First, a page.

That night, Dr. Bismuth had a dream in which Rabbi Chaim Pinto appeared and promised him that his friend would have a complete recovery. Already now, his friend was beginning to feel better, in the merit of the mitzvah of tefillin. He was instructed to approach his friend and inform him of the good news.

Dr. Bismuth woke up and hurried to do as he was bidden. After hearing the good tidings, his friend said, “Until now, I never believed in G-d or His Torah. I was light-years away from mitzvah observance. But now I feel tremendous improvement in my condition, and I understand it is in the merit of doing teshuvah. I can wholeheartedly say that I believe completely in the existence of a Creator and the power of the tzaddikim.”

The next time this man was examined by one of the top professors in the field, the results of the tests came back completely clear. His illness had gone as quickly as it had come. The professor, who did not believe there was a cure for the illness, was stunned at the miracle he witnessed. The incident was the cause of a great kiddush Hashem.

Tuv Ta’am – Insights

The festival of Shavuot has six names. One of them is the well-known name of “חג השבועות – the festival of Shavuot.”

This is because Hakadosh Baruch Hu has sworn never to forsake us, and we have sworn never to forsake Him. The word שבועות  can be translated as “oaths” as well as “weeks.”

If we read it as “weeks,” it can hint that in order to receive the Torah we must count seven weeks, just as seven days are counted to ensure the purity of the Jewish family. Similarly, we must purify ourselves in order to receive the Torah.


Rabbi David Hanania Pinto

Torah Is Found in the Heart of Every Jew

“Take a census of the entire assembly of the Children of Israel according to their families, according to their fathers’ household, by number of the names, every male according to their head count” (Bamidbar 1:2)

We find that Hakadosh Baruch Hu commanded that the nation be counted. This is very surprising; surely Hashem knows how many people they numbered. The counting demonstrates that each and every Jew is important and distinguished, due to the fact that he received the Torah. The counting proclaims to each person that he is a part of the nation of Israel, which is singular among all the nations because of their receiving the Torah. Even if a Jew is distanced from Torah, he is still a Jew. Were a Jew to be baptized a thousand times, rachmana litzlan, and be taught their religion day and night, nevertheless Jewish blood always flows through his veins, and he is always a part of the nation that Hakadosh Baruch Hu constantly counts, because of His love for them.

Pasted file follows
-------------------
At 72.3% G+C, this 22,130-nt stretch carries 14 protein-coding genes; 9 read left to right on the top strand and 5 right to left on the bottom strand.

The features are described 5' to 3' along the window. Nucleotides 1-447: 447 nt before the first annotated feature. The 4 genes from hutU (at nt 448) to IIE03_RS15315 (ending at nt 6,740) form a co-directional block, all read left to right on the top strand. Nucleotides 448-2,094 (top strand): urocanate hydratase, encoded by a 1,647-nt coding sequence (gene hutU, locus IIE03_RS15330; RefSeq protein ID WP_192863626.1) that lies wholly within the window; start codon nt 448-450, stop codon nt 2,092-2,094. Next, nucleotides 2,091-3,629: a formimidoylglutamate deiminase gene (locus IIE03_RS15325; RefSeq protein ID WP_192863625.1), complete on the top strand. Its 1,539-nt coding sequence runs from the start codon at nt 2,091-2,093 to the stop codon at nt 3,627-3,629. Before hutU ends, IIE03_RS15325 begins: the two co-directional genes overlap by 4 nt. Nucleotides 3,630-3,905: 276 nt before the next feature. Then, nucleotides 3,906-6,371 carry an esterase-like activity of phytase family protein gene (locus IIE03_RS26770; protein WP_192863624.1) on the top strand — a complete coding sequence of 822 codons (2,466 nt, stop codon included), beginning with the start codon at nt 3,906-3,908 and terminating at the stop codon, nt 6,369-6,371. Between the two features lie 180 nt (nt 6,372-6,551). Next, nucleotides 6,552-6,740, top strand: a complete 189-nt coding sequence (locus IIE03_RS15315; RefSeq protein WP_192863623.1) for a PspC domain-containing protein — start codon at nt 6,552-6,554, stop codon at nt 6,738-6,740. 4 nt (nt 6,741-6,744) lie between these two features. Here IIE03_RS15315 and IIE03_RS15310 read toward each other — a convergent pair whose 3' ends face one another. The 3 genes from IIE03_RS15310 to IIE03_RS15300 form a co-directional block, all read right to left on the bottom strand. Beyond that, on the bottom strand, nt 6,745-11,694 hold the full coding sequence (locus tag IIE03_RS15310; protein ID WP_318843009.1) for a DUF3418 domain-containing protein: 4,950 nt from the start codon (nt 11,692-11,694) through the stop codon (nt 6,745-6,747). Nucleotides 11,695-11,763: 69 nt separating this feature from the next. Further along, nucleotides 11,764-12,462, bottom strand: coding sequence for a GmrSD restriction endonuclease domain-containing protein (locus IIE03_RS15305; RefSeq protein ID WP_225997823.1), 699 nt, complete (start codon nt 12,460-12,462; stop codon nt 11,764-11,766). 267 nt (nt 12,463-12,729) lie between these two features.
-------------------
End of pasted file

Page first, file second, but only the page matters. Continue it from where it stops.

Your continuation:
What distinguishes the Jew from all other nations? The holy Torah, which is found in each and every Jew. This is true concerning every Jew, even though it might not be apparent. With the help of Hashem, the day will yet come that the Torah nestled in his heart will burst forth and enlighten him, declaring his connection to the Chosen People.

The Gemara relates a story of two disciples of Rebbi who were mute. Despite their handicap, they came to the beit midrash daily to listen to his shiur. When Rebbi noticed that they persistently came to the beit midrash for this purpose and would not miss even one day, he prayed to Hashem to heal them so that they would be able to speak. Hakadosh Baruch Hu answered his prayers, and they were able to speak. From that day, everyone saw how great in Torah these disciples were, and that despite their difficulties, they had thirstily drunk the words of their teacher without missing a thing. They were both truly like a well-plastered pit that does not leak a drop of water.

This was surely a wondrous miracle. It is also a tremendous lesson for us how these disciples so greatly desired to learn the holy Torah, and thus overcame their physical disabilities in order to do so and against all odds were able to understand and assimilate the Torah of their teacher. But we can ask the following two questions: Since these students had such a great desire to learn Torah, why did Hakadosh Baruch Hu create them mute, and why did he ultimately heal them?

The pasuk in Tehillim (147:19) will enlighten us: “He relates His word to Yaakov, His statutes and ordinances to Yisrael.” Bnei Yisrael are descended from Yaakov Avinu. The Torah that the Avot learned was later given to the entire nation at the foot of Har Sinai, and was passed on throughout the generations. Accordingly, we can say that Hakadosh Baruch Hu created the two students mute in order to demonstrate that the Torah is found in each member of Klal Yisrael. The students’ natural abilities left them unable to review and express the Torah of their teacher, nevertheless, their greatness in Torah was finally revealed, since the Torah existed deep within them.

Since the Torah is found in the root of the neshamah of a Jew, no physical limitation can prevent him from learning the Torah and understanding its depths. Therefore, Hakadosh Baruch Hu healed these disciples in order to demonstrate to one and all that the Torah is the root of every member of Am Yisrael. It is found in the heart of every Jew, although it may sometimes be hidden and sometimes revealed. Thus, although it appeared that the disciples did not understand what they were learning, this was not the case, as became abundantly apparent when their greatness in Torah was finally revealed.